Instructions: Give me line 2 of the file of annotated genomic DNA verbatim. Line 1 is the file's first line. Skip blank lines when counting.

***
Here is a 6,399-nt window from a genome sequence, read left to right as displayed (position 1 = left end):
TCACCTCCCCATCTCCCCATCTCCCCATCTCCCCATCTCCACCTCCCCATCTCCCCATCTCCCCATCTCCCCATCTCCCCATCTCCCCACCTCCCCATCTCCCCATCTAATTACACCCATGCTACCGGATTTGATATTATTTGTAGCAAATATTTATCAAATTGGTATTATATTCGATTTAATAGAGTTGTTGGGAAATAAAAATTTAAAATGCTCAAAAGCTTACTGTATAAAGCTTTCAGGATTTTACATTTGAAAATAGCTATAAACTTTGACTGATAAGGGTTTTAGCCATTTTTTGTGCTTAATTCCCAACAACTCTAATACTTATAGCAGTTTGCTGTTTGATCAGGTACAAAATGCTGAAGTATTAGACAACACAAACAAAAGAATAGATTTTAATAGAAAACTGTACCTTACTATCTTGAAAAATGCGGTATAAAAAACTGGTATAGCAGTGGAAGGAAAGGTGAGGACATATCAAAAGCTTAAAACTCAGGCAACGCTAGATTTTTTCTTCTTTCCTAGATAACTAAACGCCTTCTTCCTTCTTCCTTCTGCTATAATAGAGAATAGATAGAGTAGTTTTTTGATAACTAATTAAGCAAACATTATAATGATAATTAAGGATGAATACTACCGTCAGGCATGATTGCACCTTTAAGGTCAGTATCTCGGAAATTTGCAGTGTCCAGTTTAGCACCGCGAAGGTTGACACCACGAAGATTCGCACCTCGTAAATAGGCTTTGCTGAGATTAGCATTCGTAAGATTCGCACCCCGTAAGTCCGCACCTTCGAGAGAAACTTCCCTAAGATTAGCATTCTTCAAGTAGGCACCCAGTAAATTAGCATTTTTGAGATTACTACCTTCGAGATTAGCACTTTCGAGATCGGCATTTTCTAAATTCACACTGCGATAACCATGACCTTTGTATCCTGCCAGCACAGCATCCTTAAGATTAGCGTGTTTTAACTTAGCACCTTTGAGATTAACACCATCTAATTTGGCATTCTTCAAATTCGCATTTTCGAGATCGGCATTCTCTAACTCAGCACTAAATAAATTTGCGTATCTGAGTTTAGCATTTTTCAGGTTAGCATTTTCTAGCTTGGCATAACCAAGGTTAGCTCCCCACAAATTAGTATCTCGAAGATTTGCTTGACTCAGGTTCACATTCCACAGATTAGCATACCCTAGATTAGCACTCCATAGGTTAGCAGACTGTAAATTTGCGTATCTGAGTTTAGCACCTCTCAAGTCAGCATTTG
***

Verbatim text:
TCACCTCCCCATCTCCCCATCTCCCCATCTCCCCATCTCCACCTCCCCATCTCCCCATCTCCCCATCTCCCCATCTCCCCATCTCCCCACCTCCCCATCTCCCCATCTAATTACACCCATGCTACCGGATTTGATATTATTTGTAGCAAATATTTATCAAATTGGTATTATATTCGATTTAATAGAGTTGTTGGGAAATAAAAATTTAAAATGCTCAAAAGCTTACTGTATAAAGCTTTCAGGATTTTACATTTGAAAATAGCTATAAACTTTGACTGATAAGGGTTTTAGCCATTTTTTGTGCTTAATTCCCAACAACTCTAATACTTATAGCAGTTTGCTGTTTGATCAGGTACAAAATGCTGAAGTATTAGACAACACAAACAAAAGAATAGATTTTAATAGAAAACTGTACCTTACTATCTTGAAAAATGCGGTATAAAAAACTGGTATAGCAGTGGAAGGAAAGGTGAGGACATATCAAAAGCTTAAAACTCAGGCAACGCTAGATTTTTTCTTCTTTCCTAGATAACTAAACGCCTTCTTCCTTCTTCCTTCTGCTATAATAGAGAATAGATAGAGTAGTTTTTTGATAACTAATTAAGCAAACATTATAATGATAATTAAGGATGAATACTACCGTCAGGCATGATTGCACCTTTAAGGTCAGTATCTCGGAAATTTGCAGTGTCCAGTTTAGCACCGCGAAGGTTGACACCACGAAGATTCGCACCTCGTAAATAGGCTTTGCTGAGATTAGCATTCGTAAGATTCGCACCCCGTAAGTCCGCACCTTCGAGAGAAACTTCCCTAAGATTAGCATTCTTCAAGTAGGCACCCAGTAAATTAGCATTTTTGAGATTACTACCTTCGAGATTAGCACTTTCGAGATCGGCATTTTCTAAATTCACACTGCGATAACCATGACCTTTGTATCCTGCCAGCACAGCATCCTTAAGATTAGCGTGTTTTAACTTAGCACCTTTGAGATTAACACCATCTAATTTGGCATTCTTCAAATTCGCATTTTCGAGATCGGCATTCTCTAACTCAGCACTAAATAAATTTGCGTATCTGAGTTTAGCATTTTTCAGGTTAGCATTTTCTAGCTTGGCATAACCAAGGTTAGCTCCCCACAAATTAGTATCTCGAAGATTTGCTTGACTCAGGTTCACATTCCACAGATTAGCATACCCTAGATTAGCACTCCATAGGTTAGCAGACTGTAAATTTGCGTATCTGAGTTTAGCACCTCTCAAGTCAGCATTTG